“I don’t know – maybe I should call my flute teacher, the one who teaches me,” said my flute teacher to my mother. “It could be that she’s taking a little longer to get the knack of the tone because she hasn’t got the right shaped mouth. Some people don’t.”
I stood in my flute teacher’s living room, sheet music piled on the piano and book shelves, and cat hair everywhere. Me in my skinny legs and school uniform, silent and balancing awkwardly on one foot. I had wanted to play the flute before, but now I really wanted it. I would show them I could do it.
It was four years later. We had driven for about two hours and got lost for one hour, my parents arguing over the right directions, and then we arrived at the small specialist flute shop, somewhere in the heart of London. I walked in and there was one wooden bar, glass cases all round, bright lights and long flashes of silver. I have the vaguest memory of the man who helped us as having half-glasses and a grey beard, but this may just be my brain conjuring the appropriate character for such an occasion. We showed him my Pearl flute, hypnotically husky and richly purple on the lower register, but thinner when it got higher.
He nodded, took out a Trevor James. “This has a solid silver head. It should make a difference.”
I blew – and the sound came out so easily. I was surprised at the difference in volume. But the man shook his head, and began rummaging under the counter for another. “Wrong tone – try this.”
Flute after flute was shown and blown while my sister and brother played and whined, and we whittled it down to one. A bit like the Pearl in the lower register, but with a golden, fast-spiralling ribbon of sound on the top notes.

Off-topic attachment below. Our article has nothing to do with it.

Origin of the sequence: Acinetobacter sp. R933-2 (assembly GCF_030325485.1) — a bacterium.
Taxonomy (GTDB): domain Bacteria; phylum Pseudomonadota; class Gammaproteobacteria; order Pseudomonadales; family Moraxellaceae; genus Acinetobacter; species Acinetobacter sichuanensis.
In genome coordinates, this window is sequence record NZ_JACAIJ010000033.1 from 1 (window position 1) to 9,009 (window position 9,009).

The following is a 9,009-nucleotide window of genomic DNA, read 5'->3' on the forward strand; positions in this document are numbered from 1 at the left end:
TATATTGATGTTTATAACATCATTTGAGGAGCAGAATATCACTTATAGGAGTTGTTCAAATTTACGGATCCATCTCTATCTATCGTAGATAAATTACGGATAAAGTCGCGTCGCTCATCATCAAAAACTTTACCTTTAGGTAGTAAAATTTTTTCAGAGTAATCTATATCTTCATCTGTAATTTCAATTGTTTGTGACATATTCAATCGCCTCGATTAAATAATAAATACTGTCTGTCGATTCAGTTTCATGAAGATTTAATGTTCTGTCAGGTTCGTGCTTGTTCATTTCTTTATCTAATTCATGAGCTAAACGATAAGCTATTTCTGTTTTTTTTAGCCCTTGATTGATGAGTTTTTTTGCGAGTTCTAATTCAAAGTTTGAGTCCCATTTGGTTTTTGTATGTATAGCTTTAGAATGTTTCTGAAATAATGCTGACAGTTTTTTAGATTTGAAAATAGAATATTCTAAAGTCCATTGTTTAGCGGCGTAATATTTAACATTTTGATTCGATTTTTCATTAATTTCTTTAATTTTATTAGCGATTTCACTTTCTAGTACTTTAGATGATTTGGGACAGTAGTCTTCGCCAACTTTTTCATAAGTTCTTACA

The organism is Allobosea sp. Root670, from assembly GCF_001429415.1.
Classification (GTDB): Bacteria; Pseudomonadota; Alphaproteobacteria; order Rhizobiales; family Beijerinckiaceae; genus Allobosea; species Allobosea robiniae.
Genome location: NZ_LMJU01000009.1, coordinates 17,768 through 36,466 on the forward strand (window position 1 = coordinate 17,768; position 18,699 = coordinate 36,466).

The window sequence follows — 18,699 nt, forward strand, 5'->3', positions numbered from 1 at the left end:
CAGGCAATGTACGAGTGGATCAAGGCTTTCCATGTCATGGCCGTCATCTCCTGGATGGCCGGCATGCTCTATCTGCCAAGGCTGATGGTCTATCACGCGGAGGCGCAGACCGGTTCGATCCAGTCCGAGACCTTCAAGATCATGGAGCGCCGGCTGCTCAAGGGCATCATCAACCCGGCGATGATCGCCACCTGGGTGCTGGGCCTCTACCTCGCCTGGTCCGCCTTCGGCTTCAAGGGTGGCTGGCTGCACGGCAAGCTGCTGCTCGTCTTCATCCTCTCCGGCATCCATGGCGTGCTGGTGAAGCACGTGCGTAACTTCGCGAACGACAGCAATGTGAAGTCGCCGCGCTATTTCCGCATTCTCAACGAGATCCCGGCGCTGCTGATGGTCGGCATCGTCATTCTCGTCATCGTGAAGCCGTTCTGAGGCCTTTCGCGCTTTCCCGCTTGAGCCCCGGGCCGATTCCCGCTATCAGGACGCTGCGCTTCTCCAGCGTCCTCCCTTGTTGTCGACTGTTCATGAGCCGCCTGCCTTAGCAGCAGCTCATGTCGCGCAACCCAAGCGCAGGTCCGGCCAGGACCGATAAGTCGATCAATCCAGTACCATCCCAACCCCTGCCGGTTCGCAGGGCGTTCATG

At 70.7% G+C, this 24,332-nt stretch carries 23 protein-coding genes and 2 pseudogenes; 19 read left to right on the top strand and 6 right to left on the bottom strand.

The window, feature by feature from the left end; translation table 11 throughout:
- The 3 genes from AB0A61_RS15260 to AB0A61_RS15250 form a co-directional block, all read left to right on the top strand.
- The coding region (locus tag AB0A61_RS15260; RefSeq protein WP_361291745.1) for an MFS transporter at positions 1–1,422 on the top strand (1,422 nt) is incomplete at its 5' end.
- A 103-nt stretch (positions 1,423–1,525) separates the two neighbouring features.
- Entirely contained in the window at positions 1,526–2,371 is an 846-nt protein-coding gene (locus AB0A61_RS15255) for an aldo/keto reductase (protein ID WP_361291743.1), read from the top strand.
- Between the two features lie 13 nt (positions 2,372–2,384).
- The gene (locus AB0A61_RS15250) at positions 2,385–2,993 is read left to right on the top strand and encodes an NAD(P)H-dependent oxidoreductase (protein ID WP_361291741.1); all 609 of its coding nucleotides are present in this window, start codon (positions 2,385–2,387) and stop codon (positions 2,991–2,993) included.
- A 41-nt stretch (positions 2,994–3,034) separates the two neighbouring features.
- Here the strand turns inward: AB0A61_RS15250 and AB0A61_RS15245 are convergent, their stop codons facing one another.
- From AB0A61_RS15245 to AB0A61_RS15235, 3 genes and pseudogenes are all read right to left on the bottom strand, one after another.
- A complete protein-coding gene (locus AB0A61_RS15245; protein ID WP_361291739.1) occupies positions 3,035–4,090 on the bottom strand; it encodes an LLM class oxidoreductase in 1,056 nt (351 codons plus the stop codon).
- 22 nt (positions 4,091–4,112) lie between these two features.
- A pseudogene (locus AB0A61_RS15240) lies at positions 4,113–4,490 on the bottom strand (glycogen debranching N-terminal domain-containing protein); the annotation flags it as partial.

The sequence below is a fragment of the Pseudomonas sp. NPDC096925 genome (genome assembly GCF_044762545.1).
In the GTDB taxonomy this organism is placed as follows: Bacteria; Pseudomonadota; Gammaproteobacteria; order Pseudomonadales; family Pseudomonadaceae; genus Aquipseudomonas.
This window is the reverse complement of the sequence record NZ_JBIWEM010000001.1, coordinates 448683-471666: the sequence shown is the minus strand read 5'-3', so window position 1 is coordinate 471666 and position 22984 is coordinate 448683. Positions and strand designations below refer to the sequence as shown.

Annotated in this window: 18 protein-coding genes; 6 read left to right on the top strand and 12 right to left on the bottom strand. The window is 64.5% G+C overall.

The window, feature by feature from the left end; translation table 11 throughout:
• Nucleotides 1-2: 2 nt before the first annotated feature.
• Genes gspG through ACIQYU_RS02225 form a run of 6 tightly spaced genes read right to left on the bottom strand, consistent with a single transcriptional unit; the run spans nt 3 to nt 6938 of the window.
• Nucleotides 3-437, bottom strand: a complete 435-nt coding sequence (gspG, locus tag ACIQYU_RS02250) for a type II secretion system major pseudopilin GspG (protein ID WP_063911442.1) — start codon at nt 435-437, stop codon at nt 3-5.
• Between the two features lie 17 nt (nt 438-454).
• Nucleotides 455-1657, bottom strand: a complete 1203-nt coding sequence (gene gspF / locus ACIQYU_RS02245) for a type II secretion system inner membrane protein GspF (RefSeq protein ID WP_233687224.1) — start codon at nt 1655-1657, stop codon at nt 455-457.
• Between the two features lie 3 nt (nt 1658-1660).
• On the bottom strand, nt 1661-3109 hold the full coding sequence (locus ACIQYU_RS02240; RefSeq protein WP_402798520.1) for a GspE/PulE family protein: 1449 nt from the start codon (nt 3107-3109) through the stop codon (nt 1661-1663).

“It’s an investment,” my parents told themselves, aloud, as they saw the price tag. I wondered if I should break it to them that they were unlikely to ever see that amount of money made by my flute playing but then I figured I might not be allowed to have it, so I kept quiet.
It may not have contained unicorn hair but I felt its power as I walked out with my Yamaha 411, solid silver body and head.
It was the morning of my Grade Six exam, and I was alone in my room, fingers aching and the stupid sticky keys just not going down where they were supposed to. I took a deep breath, and tried again. I would lick those semi-quavers and I would get the counting right.
I played the eight bars and made more mistakes than I had in the two hours previous. I had left it too late to properly practise, and now I would be going into an exam unable to play the piece. What on earth would I do?
I stared at the music again. F sharp, B natural, ticker-ticker-ticker-ticker dah dahhh. I could do this. I tried again, and the second dahh petered out into painful squeak. I would never be able to get it right. I would fail my exam.
I picked up my flute and hurled it onto the bed. It was the precise balance of needing to do something physical to purge my anger, but not actually wanting to destroy my expensive flute. It bounced up, as if in slow motion, and landed back on duvet, with a rebound bounce. It would have been fine had my leather music case with its metal bar not also been lying on the bed. My hot tears cooled on my cheek as I stared at the large dent in the head of the flute, and hoped my mum would not notice.